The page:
PARTISANS by David Laskin


Marriage, Politics, and Betrayal Among the New York Intellectuals
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A largely anecdotal account, covering the late 1930s to the late ’60s, of what Alfred Kazin called “a tiny incestuous fiefdom”: the intellectual couples around the Partisan Review, perhaps the era’s most influential cultural and political journal. Laskin (A Common Life: Four Generations of American Literary Friendship, 1994) focuses on the women writers and intellectuals in the circle, particularly novelists Mary McCarthy and Jean Stafford, critic Elizabeth Hardwick, political philosopher Hannah Arendt, and novelist Carolyn Gordon (the latter, and her husband, the Southern poet Allen Tate, were not really members of the PR circle, but frequently intersected with it). They are largely revealed through their often stormy marriages to, respectively (excepting Gordon), first PR founding co-editor Philip Rahv and then critic Edmund Wilson, poet Robert Lowell, Lowell again, and ÇmigrÇ political activist Heinrich Bluechner. With the exception of the Arendt-Bluechner tie, all the marriages were stormy, characterized by drinking, furious fighting (and sometimes physical violence), breakdowns, and ultimately divorce. If Laskin’s group profile at times is light on intellectual analysis, it is rich in anecdotal material, reflecting his extensive research and interviewing. For example, he deftly portrays Hardwick, Lowell’s wife during a period when he suffered repeated hospitalizations for manic episodes, as his “jailer, target, nurse, the betrayed and the betrayer, the wounded, the furious, the fury, and always in the end the fount of forgiveness, solace, security.— Unfortunately, at other times, Laskin focuses too narrowly on the pathologies of his often deeply flawed, but still remarkably productive, protagonists and indulges in naive judgments. Noting, for example, that during the last six years of their marriage, Stafford and Lowell went “without sex and without love affairs,” he maintains that “for two people in their twenties [this] doesn’t seem possible.” Yet despite these stylistic lapses, Laskin’s work focuses an entertaining, absorbing, and informative lens on a singular moment in American cultural history, one shaped largely by a small, close-knit, often backbiting, yet remarkably creative group, one whose women were always influential and sometimes brilliant. (8 pages b&w photos)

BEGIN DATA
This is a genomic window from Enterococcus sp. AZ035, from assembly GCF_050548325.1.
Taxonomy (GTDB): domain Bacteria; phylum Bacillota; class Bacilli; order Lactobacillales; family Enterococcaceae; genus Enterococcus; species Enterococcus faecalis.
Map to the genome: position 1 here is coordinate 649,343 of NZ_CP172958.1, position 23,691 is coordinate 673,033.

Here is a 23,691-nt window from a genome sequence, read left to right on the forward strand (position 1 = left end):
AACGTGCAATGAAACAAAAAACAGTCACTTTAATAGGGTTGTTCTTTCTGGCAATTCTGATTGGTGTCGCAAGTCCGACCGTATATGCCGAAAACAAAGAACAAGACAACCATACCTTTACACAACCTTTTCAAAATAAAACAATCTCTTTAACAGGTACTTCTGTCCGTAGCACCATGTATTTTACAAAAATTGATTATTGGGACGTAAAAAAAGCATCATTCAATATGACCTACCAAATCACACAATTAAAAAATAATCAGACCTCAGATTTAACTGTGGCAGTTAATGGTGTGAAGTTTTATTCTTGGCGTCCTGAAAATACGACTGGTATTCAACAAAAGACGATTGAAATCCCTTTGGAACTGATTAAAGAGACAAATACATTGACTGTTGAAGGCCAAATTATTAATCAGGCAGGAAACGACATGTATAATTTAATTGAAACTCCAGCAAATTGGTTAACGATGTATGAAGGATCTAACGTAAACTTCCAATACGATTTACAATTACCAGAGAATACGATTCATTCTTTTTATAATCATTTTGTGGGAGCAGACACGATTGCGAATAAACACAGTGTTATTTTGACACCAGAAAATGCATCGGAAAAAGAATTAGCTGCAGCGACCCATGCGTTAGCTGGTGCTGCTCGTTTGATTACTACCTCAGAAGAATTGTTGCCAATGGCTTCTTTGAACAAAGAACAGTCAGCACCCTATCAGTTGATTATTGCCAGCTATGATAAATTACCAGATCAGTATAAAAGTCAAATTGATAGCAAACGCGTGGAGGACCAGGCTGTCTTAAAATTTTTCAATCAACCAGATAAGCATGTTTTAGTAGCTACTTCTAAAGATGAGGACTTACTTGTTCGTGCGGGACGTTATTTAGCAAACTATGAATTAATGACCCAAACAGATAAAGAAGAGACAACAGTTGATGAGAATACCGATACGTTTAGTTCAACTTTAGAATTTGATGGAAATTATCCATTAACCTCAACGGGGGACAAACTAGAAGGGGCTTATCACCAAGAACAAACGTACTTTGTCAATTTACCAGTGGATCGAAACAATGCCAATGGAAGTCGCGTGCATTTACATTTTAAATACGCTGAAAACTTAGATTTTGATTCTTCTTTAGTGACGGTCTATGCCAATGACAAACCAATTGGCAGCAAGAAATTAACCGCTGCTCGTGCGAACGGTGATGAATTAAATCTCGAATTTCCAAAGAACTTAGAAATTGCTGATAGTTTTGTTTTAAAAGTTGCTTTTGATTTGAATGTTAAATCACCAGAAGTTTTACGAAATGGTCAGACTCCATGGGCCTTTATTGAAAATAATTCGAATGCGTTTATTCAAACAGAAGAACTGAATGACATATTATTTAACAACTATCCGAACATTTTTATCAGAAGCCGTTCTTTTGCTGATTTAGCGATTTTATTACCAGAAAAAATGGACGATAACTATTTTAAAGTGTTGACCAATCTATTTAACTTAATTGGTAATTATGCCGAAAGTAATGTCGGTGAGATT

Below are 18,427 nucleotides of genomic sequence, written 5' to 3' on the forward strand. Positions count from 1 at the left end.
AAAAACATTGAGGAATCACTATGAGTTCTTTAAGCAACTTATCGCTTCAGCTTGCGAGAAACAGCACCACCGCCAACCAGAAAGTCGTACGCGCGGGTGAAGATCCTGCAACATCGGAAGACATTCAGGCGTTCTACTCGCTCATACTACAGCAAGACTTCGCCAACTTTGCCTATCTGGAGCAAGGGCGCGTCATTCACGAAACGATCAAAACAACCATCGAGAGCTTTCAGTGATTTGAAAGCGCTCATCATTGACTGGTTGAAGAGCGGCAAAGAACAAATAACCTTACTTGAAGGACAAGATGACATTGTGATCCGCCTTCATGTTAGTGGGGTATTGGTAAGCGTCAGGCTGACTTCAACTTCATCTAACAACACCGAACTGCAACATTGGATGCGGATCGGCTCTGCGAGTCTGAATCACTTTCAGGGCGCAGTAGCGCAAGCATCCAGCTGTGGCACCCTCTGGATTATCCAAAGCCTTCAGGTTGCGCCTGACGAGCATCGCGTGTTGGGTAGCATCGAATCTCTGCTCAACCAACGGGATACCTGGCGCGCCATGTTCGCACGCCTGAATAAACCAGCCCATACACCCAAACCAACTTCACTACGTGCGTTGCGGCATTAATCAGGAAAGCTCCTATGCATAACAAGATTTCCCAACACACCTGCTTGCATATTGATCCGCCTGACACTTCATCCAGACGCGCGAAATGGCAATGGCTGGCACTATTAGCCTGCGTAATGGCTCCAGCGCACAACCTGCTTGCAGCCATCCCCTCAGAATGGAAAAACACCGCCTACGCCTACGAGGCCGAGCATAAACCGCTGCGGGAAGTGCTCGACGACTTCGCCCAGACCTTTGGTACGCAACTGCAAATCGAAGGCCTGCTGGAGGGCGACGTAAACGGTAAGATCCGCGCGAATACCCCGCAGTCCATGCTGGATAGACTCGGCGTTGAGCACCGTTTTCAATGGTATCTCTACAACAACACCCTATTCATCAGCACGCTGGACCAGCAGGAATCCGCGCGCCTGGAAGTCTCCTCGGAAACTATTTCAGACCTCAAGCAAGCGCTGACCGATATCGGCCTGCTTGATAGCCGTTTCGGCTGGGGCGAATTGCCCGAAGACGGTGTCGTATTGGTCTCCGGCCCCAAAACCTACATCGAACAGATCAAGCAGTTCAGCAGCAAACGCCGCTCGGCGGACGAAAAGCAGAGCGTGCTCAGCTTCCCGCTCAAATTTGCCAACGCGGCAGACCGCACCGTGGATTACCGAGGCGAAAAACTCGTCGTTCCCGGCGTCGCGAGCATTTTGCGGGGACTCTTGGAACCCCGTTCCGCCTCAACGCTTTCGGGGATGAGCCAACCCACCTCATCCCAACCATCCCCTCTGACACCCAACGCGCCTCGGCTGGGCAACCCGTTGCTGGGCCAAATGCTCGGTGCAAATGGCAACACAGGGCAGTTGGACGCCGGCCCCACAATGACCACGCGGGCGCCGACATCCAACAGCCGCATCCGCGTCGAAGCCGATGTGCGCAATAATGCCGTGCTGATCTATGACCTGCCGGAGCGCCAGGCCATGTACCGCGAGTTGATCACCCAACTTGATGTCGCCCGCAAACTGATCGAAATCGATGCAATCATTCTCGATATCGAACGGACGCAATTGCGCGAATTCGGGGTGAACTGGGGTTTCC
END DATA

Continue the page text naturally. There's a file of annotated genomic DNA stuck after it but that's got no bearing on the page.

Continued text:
Pub Date: Jan. 1st, 2000
ISBN: 0-684-81565-6
Page count: 320pp
Publisher: Simon & Schuster
Review Posted Online:
Kirkus Reviews Issue: Oct. 1st, 1999


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